NEW YORK—Two new reports on toxic toys will give holiday shoppers a heads up on which products could be harmful to their children and families.
The New York Public Interest Research Group (NYPIRG) released two reports about toxic toys on Dec. 3, including their second annual consumer guide to toxic chemicals in toys. Representatives from NYPIRG met with reporters near City Hall in Manhattan to present their findings, as well as some of the toys that shoppers should be cautious of.
Tracy Schelton, a consumer attorney for NYPIRG said that researchers for the reports had tested over 1,500 popular children's toys for harmful chemicals such as lead, arsenic, mercury, and others. “One in three of the toys that were tested were found to contain medium to high levels of chemicals of concern,” said Schelton.
“There's no place for these kinds of substances in children's toys,” she said.
According to the findings of the report, many of the toxic toys came from China, yet other counties were also found to have manufactured toxic toys. Schelton pointed out that all of the dangerous toys on display during the press meeting were made in China.
“Most of the toys are made in China. In fact, I believe every toy here is made in China,” said Schelton. “That was a big news bulletin in 2007 and was very disturbing when we found that there are so many toys that are made with much more relaxed standards than we would like to see them made under.”
According to the report, lead was found in 20 percent of all products that were tested this year. The report states that scientists have found that there are no safe levels of lead for children. Cadmium, mercury, arsenic, and bromine were also found in numerous products. Of the 1,500 toys tested, 18.9 percent of the toys were found to contain arsenic, and 45 toys were found to contain bromine levels at concentrations of 1,000 parts per million or higher.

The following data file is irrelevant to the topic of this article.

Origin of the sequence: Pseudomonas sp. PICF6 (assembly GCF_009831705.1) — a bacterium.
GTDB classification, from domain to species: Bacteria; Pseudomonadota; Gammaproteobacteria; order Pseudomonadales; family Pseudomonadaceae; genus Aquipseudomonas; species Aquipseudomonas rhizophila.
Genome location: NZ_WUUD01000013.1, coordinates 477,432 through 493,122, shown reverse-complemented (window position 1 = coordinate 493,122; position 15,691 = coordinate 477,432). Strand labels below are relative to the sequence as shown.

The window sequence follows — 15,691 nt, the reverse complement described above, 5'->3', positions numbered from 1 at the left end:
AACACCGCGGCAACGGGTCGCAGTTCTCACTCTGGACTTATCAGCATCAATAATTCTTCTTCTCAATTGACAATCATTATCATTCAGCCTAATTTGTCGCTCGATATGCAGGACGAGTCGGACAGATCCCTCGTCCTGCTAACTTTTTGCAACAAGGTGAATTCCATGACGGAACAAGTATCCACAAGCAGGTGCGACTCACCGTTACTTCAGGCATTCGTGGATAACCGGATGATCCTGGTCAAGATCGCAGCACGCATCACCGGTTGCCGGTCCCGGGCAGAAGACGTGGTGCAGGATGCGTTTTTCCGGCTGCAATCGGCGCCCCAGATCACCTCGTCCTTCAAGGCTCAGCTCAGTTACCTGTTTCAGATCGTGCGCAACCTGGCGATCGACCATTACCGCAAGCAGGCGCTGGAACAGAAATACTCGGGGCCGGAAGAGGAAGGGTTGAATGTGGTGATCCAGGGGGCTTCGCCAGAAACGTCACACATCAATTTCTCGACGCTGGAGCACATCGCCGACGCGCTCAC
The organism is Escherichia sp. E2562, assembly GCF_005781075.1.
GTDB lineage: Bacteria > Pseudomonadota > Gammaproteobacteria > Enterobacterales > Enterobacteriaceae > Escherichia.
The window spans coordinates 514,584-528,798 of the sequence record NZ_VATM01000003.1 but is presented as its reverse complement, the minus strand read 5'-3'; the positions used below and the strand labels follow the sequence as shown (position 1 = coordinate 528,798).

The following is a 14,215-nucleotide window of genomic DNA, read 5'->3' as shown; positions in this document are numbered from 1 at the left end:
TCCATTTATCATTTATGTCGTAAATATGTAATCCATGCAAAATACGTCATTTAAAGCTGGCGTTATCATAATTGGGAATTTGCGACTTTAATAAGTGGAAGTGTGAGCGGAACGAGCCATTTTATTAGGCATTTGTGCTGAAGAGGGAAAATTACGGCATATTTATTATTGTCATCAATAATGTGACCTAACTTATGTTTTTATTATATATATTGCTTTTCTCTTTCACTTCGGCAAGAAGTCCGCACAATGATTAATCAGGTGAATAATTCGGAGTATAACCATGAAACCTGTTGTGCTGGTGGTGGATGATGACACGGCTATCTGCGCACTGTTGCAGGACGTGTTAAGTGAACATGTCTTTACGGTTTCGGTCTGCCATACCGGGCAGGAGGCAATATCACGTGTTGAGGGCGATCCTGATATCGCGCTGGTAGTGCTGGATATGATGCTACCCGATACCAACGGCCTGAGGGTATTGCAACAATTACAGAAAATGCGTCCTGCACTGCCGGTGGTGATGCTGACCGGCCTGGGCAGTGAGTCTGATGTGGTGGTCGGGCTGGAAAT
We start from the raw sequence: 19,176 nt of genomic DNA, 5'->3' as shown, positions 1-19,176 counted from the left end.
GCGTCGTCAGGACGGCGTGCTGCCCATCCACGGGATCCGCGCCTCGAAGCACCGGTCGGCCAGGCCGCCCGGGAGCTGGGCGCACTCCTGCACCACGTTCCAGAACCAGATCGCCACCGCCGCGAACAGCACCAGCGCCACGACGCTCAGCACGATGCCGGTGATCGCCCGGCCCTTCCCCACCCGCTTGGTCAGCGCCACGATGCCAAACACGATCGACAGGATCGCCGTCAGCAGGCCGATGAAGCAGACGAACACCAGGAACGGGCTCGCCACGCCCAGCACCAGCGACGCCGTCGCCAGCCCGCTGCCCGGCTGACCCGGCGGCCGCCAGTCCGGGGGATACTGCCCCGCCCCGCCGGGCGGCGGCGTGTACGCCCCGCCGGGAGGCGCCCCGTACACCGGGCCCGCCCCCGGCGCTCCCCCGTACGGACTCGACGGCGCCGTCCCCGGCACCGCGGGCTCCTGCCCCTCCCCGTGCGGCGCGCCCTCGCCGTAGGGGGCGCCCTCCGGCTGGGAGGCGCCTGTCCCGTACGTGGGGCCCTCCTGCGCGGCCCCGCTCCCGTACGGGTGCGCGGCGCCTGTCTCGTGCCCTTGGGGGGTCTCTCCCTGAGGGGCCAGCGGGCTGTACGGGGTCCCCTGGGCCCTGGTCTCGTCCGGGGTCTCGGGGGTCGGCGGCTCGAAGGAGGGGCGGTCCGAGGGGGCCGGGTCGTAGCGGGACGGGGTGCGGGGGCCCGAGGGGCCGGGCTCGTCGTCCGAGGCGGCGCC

“Lead is a powerful neurotoxin that causes chronic problems. It lowers I.Q. and causes behavioral problems such as violence,” said Lani Combier-Kapel, a Hunter College student and NYPIRG chapter member.
Pointing to a small musical instrument set, Combier-Kapel said, “This toy contains over 16 times the current legal limit of 600 parts per million lead as established by the 2007 code of federal regulations.”
The report says that the toy, the Beginner Band Set, contains 9,889 parts per million lead and 399 parts per million of arsenic.
The new Consumer Products Safety Improvement Act, which is to be implemented February 2009, will help to better protect consumers from harmful products. NYPIRG warned that since the act will not be officially set into place until 2009, manufacturers will not need to abide by its standards this Christmas.
According to NYPIRG, there is some controversy over the report with the Consumer Product Safety Commission (CPSC) over regulations on phthalate, a toxic chemical used in plastics. The new act would ban toys for children that contain concentrations over 0.1 per cent of phthalate. According to a NYPIRG press release, the CPSC told companies that they could continue to sell toys with phthalate after the new act is passed, until their stock of the toxic product runs out.
The reports, which include a list of both toxic and safe toys, can be found at: www.healthytoys.com.